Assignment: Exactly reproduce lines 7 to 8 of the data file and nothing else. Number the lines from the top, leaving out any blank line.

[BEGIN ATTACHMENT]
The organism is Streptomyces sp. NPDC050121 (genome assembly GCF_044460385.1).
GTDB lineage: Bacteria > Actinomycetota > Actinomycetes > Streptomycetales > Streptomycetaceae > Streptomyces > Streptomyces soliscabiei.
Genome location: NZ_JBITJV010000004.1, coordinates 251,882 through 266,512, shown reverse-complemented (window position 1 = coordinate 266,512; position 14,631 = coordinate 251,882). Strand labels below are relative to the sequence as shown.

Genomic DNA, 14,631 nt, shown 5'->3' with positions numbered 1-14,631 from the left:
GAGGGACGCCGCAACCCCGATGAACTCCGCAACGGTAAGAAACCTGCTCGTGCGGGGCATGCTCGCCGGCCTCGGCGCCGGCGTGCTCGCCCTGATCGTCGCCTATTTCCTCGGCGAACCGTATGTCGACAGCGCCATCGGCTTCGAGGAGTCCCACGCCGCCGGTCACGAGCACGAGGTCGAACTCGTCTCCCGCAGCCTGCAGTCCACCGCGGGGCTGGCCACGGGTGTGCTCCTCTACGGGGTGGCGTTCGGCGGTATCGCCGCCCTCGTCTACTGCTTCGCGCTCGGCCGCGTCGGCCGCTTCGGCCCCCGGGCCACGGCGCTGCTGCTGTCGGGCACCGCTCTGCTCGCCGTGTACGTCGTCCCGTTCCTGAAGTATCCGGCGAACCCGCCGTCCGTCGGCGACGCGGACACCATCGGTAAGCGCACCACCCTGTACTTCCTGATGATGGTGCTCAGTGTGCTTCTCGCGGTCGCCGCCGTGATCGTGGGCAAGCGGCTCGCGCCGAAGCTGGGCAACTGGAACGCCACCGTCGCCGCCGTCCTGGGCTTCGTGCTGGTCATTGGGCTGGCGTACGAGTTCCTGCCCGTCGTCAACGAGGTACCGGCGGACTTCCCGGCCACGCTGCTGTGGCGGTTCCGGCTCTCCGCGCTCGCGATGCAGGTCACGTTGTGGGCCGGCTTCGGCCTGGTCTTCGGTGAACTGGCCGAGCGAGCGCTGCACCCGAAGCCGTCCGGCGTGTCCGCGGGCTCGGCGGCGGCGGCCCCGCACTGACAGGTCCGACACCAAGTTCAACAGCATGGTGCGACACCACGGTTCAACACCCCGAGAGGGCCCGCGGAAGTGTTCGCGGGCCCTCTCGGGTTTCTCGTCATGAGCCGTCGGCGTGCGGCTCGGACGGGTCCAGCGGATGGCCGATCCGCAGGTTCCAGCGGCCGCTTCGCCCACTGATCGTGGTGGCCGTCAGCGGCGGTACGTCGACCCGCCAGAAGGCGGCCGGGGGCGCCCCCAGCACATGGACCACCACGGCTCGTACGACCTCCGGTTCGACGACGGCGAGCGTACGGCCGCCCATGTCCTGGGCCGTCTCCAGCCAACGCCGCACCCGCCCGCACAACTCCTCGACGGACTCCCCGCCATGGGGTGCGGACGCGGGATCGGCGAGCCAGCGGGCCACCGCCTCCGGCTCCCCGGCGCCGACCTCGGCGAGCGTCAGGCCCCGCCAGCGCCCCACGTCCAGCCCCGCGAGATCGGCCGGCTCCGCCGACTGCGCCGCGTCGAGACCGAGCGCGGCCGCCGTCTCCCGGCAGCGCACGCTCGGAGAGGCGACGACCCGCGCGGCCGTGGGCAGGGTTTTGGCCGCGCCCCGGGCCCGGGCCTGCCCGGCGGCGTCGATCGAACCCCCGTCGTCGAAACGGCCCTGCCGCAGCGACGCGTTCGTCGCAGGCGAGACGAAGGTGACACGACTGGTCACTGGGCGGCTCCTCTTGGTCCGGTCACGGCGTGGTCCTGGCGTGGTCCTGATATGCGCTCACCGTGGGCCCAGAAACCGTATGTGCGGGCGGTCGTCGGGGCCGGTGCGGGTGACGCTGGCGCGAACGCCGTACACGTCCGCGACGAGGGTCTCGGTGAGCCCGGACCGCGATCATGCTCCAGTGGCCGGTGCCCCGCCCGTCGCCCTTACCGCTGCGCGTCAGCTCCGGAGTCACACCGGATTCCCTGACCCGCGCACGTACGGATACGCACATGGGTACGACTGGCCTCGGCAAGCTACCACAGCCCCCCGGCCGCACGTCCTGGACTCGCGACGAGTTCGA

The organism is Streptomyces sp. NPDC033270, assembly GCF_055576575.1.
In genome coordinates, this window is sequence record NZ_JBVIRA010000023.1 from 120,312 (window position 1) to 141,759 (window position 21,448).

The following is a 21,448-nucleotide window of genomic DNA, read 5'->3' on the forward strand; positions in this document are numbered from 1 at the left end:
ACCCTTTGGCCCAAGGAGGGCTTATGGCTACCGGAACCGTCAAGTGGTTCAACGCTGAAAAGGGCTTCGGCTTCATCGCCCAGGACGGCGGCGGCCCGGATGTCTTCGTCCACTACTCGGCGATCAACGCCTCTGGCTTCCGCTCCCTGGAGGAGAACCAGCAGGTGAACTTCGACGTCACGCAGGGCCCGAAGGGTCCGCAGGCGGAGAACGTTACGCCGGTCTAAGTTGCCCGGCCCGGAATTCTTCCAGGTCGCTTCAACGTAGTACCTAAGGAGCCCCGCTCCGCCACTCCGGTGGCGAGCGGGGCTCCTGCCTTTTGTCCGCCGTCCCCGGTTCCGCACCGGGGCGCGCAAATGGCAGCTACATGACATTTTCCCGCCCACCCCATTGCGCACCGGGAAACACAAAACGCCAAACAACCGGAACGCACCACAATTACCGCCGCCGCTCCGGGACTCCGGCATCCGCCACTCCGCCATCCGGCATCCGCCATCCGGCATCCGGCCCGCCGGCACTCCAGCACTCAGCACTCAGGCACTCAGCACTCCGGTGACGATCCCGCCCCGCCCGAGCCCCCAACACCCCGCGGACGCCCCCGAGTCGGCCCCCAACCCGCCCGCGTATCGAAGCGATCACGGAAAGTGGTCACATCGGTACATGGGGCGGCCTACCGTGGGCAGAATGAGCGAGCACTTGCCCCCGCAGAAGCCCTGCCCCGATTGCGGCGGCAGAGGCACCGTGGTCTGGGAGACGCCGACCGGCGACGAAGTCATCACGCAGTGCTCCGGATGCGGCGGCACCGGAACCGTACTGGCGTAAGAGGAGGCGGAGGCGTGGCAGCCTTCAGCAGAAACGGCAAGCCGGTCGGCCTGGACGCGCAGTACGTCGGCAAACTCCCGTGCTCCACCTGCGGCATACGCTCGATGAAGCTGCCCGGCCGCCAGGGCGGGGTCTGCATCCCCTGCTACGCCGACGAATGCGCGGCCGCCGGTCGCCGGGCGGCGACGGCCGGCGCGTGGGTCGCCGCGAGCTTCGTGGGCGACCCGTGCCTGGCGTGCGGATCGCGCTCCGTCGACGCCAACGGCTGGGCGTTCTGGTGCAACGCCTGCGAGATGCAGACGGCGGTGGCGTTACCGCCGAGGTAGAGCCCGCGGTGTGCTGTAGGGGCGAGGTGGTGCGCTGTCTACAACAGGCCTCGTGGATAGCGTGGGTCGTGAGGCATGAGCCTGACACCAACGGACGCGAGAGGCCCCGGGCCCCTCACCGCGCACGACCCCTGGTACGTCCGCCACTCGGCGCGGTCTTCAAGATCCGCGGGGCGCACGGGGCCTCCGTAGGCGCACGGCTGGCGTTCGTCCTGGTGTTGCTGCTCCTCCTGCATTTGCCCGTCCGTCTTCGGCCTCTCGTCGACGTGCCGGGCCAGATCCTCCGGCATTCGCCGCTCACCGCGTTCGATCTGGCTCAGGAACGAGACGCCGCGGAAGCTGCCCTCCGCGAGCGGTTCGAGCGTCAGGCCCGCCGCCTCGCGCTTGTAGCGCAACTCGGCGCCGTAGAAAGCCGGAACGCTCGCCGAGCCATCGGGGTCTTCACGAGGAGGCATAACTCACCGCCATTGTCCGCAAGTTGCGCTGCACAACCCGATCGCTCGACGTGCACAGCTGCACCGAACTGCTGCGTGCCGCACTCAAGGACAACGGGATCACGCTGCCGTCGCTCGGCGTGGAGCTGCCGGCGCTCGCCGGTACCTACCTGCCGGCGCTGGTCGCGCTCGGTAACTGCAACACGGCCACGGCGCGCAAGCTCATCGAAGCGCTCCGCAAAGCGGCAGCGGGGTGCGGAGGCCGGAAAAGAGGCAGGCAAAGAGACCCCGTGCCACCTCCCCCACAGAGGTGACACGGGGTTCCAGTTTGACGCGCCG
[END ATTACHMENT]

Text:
In genome coordinates, this window is sequence record NZ_JBVIRA010000023.1 from 120,312 (window position 1) to 141,759 (window position 21,448).

The following is a 21,448-nucleotide window of genomic DNA, read 5'->3' on the forward strand; positions in this document are numbered from 1 at the left end: